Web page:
Enbridge was set to launch a remote operated vehicle Tuesday to visually inspect its underwater pipeline, federal and state officials said. A unified response team is overseeing a separate and pending ROV operation, paid for by ATC, to inspect the damaged transmission cables.

“Enbridge is very pro-active, and they’ll take any steps necessary to make sure they maintain their pipeline,” said Scott Schaefer, an on-scene coordinator for the Michigan Department of Environmental Quality. “The state works with them and we will receive the information that they collect.”

Gov. Rick Snyder last week said he wants Enbridge to decommission Line 5 and build a tunnel for a replacement line if studies show it wouldn't cause significant environmental damage.

Snyder, out of the state at the time, also directed Lt. Gov. Brian Calley to contact Schuette’s office about pursuing "legal actions" against the owner of the ship and any others who may be responsible.

“It became very clear in very short order that there was a large, barge-type vessel that drug an anchor right through that area,” Calley said Tuesday. “The maps and the science are very clear. There’s absolutely no excuse for that.”

Schuette last year called for eventual replacement of Line 5 and said then that moving the pipeline into a tunnel could allow for continuous visual inspection. Environmental groups have called for an immediate shutdown and accused Snyder and Schuette of unnecessary delays.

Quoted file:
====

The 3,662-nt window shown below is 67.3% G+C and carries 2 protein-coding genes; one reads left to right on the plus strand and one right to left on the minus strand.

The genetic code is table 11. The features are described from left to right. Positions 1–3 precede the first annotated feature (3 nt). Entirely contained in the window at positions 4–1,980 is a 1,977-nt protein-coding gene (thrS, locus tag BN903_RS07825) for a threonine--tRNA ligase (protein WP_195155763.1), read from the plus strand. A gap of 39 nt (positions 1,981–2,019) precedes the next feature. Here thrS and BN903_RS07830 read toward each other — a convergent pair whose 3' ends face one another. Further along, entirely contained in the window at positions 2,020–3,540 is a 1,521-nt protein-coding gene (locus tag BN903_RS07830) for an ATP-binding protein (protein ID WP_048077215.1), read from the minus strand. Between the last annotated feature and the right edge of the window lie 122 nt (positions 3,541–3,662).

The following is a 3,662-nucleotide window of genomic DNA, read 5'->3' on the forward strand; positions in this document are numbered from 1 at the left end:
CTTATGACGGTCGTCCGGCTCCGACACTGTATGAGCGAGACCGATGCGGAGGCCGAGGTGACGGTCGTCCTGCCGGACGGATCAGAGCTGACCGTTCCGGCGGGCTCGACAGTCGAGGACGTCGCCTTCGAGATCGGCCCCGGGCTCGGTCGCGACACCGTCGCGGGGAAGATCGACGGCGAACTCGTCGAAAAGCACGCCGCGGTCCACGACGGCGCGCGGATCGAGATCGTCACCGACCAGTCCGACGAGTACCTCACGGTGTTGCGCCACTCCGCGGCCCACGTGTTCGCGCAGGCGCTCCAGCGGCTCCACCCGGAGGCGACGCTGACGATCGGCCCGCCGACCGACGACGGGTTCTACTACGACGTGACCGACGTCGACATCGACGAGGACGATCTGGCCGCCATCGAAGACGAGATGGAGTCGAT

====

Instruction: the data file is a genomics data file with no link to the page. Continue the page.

Calley, running for governor this year and competing with Schuette for the GOP nomination, said he supports the tunnel concept but wants to see the results of an ongoing feasibility study required under an November 2017 agreement between the Snyder administration and Enbridge.

“Having an exposed pipeline just laying across the bottom of the lake is just an unnecessary risk,” Calley said.

Based in Escanaba, Vanenkevort Tug & Barge Inc. is a privately owned bulk transport company.

Cable inspections

State and federal officials say crews have been monitoring the area around the transmission cable spill daily and have not seen any evidence of soiled wildlife, water sheen or other indications the mineral oil has cause major damage to the environment.

Response teams are using sonar to determine the layout of the cables, which they expect to take a day or two. They will then prepare to launch a remotely operated vehicle to conduct visual inspections of the site.